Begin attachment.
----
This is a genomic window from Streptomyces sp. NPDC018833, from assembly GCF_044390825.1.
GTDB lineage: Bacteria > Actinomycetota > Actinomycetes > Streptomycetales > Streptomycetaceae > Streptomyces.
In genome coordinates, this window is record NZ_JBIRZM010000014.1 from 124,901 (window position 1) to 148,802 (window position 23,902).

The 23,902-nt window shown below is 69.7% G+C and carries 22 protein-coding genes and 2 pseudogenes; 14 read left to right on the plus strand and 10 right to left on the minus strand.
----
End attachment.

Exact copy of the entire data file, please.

This is a genomic window from Streptomyces sp. NPDC018833, from assembly GCF_044390825.1.
GTDB lineage: Bacteria > Actinomycetota > Actinomycetes > Streptomycetales > Streptomycetaceae > Streptomyces.
In genome coordinates, this window is record NZ_JBIRZM010000014.1 from 124,901 (window position 1) to 148,802 (window position 23,902).

The 23,902-nt window shown below is 69.7% G+C and carries 22 protein-coding genes and 2 pseudogenes; 14 read left to right on the plus strand and 10 right to left on the minus strand.